CHARLOTTE, N.C. (AP) -- The championship race is so tight and so tense, tempers are boiling. Car owners have nearly come to blows. Accusations of dirty driving abound.

This, however, is the IndyCar Series, its final month full of bickering and blocking.

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All of which is a tremendous buildup for Sunday's season finale in Chicago, where Indianapolis 500 winner Dario Franchitti will attempt to hold off Scott Dixon and teammate Tony Kanaan for the title.

Meanwhile, back in America's No. 1 racing series, NASCAR's much-hyped "Race to the Chase" has been a bit of a dud.

Only Dale Earnhardt Jr. remains mathematically eligible to grab one of the final Chase spots Saturday night at Richmond.

But Earnhardt is 128 points behind the 12th and final qualifying spot, and even he admits his chances are slim to none.

"It doesn't look like we're going to make it, but we're not going to quit trying until they tell us we're not (in)," Earnhardt said after finishing fifth in Sunday night's race at California Speedway.

And that's what this 26-race "regular season" has come down to: Junior's last, desperate grasp at the title he's never delivered to his daddy's company, and the need for catastrophe to strike a rival driver to make it happen.

Of course, this is the precursor to the main event. The 10-race march to the Nextel Cup championship is still a week away, and it's possible it will be a nail-biter down to the Nov. 18 finale.

But, oh, if only it could be half as juicy as the IRL.

In the span of seven days:

--Dixon took the points lead out of Sonoma when Franchitti wrecked with teammate Marco Andretti late in the race. It left Franchitti steaming on pit road, where he was calmed by actress wife Ashley Judd before he coolly criticized Andretti. Meanwhile, team owner Michael Andretti was equally unimpressed with Franchitti.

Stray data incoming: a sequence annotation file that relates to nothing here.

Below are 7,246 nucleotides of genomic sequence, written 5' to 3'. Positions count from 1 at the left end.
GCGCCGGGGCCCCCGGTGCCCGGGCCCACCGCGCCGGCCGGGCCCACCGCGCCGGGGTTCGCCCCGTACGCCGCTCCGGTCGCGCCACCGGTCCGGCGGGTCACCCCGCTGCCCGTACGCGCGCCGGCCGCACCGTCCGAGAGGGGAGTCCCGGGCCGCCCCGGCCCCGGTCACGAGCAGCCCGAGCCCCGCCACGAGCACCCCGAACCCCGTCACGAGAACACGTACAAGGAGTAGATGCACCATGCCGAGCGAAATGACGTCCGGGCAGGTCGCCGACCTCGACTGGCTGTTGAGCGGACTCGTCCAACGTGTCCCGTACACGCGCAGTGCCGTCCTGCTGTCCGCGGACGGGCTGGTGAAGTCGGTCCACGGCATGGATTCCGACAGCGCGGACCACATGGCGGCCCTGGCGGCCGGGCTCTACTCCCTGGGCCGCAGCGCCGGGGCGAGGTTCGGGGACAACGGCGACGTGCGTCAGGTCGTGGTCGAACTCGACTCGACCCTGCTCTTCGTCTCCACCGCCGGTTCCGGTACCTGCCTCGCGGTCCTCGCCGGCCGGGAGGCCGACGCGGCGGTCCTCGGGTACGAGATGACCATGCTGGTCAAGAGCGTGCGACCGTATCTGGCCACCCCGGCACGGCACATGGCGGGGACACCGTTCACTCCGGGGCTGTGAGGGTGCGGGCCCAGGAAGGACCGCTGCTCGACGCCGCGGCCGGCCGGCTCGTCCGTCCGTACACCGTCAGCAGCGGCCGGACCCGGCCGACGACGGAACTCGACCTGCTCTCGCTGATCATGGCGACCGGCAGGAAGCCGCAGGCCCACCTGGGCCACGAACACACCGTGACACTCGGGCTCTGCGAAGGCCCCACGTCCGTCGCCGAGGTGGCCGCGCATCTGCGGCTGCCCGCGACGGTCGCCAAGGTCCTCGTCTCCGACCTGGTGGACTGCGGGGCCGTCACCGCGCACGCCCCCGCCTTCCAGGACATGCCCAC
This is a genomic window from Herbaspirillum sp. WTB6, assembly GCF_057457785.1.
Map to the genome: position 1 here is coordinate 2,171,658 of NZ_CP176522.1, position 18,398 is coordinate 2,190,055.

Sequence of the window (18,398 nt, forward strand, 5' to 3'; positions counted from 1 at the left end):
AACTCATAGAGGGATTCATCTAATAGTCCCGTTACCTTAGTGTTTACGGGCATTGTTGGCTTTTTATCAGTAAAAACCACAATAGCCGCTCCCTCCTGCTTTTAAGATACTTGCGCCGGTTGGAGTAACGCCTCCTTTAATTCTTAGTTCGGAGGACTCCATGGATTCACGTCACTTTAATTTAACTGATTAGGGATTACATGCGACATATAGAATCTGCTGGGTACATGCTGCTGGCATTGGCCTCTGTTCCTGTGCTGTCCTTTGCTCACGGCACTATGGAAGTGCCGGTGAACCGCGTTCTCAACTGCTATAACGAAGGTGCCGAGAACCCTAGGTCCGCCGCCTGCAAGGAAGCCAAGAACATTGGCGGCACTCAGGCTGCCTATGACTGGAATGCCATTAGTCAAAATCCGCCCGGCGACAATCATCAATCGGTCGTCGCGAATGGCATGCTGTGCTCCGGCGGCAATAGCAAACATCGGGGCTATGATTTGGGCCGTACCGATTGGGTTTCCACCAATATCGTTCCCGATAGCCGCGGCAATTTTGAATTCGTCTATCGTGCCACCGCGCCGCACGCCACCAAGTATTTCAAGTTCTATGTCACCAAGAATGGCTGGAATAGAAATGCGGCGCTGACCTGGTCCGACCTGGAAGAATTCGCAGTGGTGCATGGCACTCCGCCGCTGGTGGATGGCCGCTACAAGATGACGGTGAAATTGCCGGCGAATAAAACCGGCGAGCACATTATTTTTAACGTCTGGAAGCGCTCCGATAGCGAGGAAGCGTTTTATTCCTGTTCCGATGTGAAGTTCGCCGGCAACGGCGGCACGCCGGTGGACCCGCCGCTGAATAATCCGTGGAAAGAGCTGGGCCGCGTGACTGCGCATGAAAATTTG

--At the very same time, Dixon and top league officials were disgusted when Kanaan deliberately didn't pass Franchitti late at Sonoma so that his teammate wouldn't lose valuable points. By admittedly laying back, Kanaan prevented anyone else from passing Franchitti -- tactics racing great Rick Mears said damaged the integrity of sport.

--Kanaan then won Sunday's race in Detroit, putting himself in mathematical contention to win the title while caustically dedicating the performance to Mears.

--Dixon and Franchitti, meanwhile, were involved in a last-lap crash that started when Buddy Rice ran out of gas. It caused Dixon to run into Rice, and his spinning car slid across the track in front of Franchitti. Dixon said it was accidental and Franchitti said he believed him, but Michael Andretti strongly accused Dixon of deliberately wrecking his rival.

--Although Franchitti moved back into the points lead, Andretti was so incensed, he and co-owner Kevin Savoree confronted Dixon's owner, Chip Ganassi. Witnesses said the men almost came to blows.

Everybody is mad at somebody, and it will all culminate Sunday in Chicago, where Franchitti leads Dixon by a whisper-thin three points and Kanaan is a manageable 39 back.